Saturday, June 27, 2009

Belgrade "Nikola Tesla" Airport - Surprisingly small

Saturday, June 27, 2009

Belgrade "Nikola Tesla" Airport is located some 20 km from Belgrade. Since Belgrade is a city of two million inhabitants, you would expect a much larger airport, but even this one seems to be big enough. It has only one runway, so delays of all sorts are not unexpected, but surprisingly rare. It is consisted of two buildings which are simply called Terminal 1 and Terminal 2. There is not much to see in Terminal 1, as the building is old and not so well preserved, but the good news is that you probably won't have to use it at all - since Terminal 2 was built few years ago, all passenger traffic was moved to the new terminal. The only thing you can look in terminal two is one kiosk which is very hard to find, because it's almost hidden, but worth a try (IF you have time to spend) considering the fact that prices are normal - unlike in all other shops in the airport. So, if you need something, it is better not to buy it in the airport, or else you'll have to pay even double or triple price (except for cigarettes and magazines).

Arrivals are in the underground floor of Terminal 2 and that gives a very ugly first impression. Glass doors and walls are white, so you cannot see if someone's waiting for you until you pass Custom and Passport check points and step outside in the "lobby". The "lobby", or should I rather call it "waiting room" is something like a narrow corridor, with little space, so it creates a problem if you want to meet someone. You can go outside using the exit doors on the ground floor, but if you want to grab a taxi, it is better to use the stairs and go to the ground floor of the terminal. The ground floor and first floor are much better looking, spacious with lot of natural light during day. It is quite clean. There are modern check in desks, cafes and shops (but don't say I didn't warn you about prices), banks and exchange offices. Smoking is still allowed within cafes. During seasons' holidays terminal is nicely decorated so it has the holiday atmosphere. Exchange offices on the ground floor (I haven't checked those in underground floor) are OK, there is no significant difference in exchange rate from ones in the city, so you can freely exchange your money here. Duty free shop has some special offers, and they're OK, but all other prices are similar (sometimes even higher) as prices in the city.

Departures are on the 1st floor, where you also have bank, post offices and cafes. The waiting area is spacious enough, but there is not enough seats, which forces you to sit in cafe. If your flight is delayed, I would recommend you not go inside as the prices in cafes behind Passport Control check point are even higher.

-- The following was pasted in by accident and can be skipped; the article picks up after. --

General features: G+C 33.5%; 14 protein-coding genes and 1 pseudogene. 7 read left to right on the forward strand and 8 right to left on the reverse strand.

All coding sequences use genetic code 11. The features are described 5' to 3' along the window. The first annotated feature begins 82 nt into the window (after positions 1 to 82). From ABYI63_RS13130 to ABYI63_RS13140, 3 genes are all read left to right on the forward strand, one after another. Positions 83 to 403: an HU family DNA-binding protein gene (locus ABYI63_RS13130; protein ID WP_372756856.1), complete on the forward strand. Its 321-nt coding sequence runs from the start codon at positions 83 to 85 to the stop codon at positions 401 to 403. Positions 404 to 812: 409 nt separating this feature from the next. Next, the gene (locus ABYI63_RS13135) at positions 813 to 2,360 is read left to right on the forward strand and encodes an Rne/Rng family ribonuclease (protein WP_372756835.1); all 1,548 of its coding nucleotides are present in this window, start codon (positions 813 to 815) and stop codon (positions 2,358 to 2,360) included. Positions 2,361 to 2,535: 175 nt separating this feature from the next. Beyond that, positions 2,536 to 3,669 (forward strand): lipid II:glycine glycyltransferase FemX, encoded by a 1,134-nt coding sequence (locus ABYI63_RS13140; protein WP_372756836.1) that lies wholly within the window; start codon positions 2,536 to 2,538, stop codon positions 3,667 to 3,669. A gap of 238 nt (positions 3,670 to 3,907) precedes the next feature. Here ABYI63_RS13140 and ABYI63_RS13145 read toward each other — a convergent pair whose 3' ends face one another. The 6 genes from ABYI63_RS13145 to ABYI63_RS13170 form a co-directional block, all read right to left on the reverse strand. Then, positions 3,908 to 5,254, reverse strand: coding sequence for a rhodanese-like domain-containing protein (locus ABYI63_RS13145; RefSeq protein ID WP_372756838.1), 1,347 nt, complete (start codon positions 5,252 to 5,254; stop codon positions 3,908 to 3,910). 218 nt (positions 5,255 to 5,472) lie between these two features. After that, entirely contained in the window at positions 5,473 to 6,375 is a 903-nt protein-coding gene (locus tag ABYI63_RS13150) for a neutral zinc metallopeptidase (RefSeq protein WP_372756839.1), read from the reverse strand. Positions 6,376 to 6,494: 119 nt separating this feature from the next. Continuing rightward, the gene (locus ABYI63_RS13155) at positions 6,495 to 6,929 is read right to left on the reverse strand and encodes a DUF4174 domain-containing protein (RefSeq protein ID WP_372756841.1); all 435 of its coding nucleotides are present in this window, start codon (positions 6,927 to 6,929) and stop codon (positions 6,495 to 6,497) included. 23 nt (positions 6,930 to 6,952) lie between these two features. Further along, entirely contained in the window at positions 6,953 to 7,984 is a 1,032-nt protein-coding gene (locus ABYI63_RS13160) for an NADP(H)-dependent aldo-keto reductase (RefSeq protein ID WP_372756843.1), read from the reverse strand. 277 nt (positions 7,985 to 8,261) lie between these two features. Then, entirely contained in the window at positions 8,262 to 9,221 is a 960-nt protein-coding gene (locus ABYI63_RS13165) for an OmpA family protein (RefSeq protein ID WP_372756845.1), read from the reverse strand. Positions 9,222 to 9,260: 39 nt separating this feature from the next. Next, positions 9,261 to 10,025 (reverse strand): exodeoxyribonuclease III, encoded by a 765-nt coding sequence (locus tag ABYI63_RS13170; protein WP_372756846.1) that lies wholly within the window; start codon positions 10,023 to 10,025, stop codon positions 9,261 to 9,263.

If you need special bags for carrying liquids, you can find them all over the airport, or you can as personnel at the check-point desk to provide it to you. Unfortunately, that is not the case with pushcarts at the departure.


If you don't have prearranged transfer (the option which I recommend warmly) you'll have to exchange your money at the airport, as the only acceptable currency is Dinar.

Transportation from the airport is questionable, since you don't have much choice. There are taxis, which should be around 10-15 Euros for ride and some additional money for your luggage (per piece) that is where problems can occur, so be sure that taxi driver tells you price for the luggage BEFORE you enter the vehicle. Not to mention that the taximeter should be turned on - do not except any bargains.

The other possibility is the bus of the JAT Airways, but it's timetable is depending on its carrier's flight schedule, so check if there is some flight near your time of arrival. The bus goes through New Belgrade to Slavija Square (pronounced as "Slaviya"), which is in wider territory of city center. The ticket is about 2 Euros and some additional Euros for each piece of luggage.

The third possibility is the worst one, and that is public transportation. You can buy the bus ticket in newsstands at the airport, or you can buy it in the bus (it costs less than 1 Euro, no additional charges for the luggage, as far as I know). The bus goes every 30 minutes, but during afternoon rush-hour (between 3 and 5 P.M.) it might be late up to 1 1/2 hours. It goes in the very center of the city, but has a strange route, which is 3 times longer than normal, so it takes at least 45 minutes to reach the center (during rush hour it takes a lot more than 1 hour).

I took all photos during winter Holiday season 2008 (with mobile phone).

Thursday, June 25, 2009

What to see when you're in Belgrade? EVENTS Summer 2009

Thursday, June 25, 2009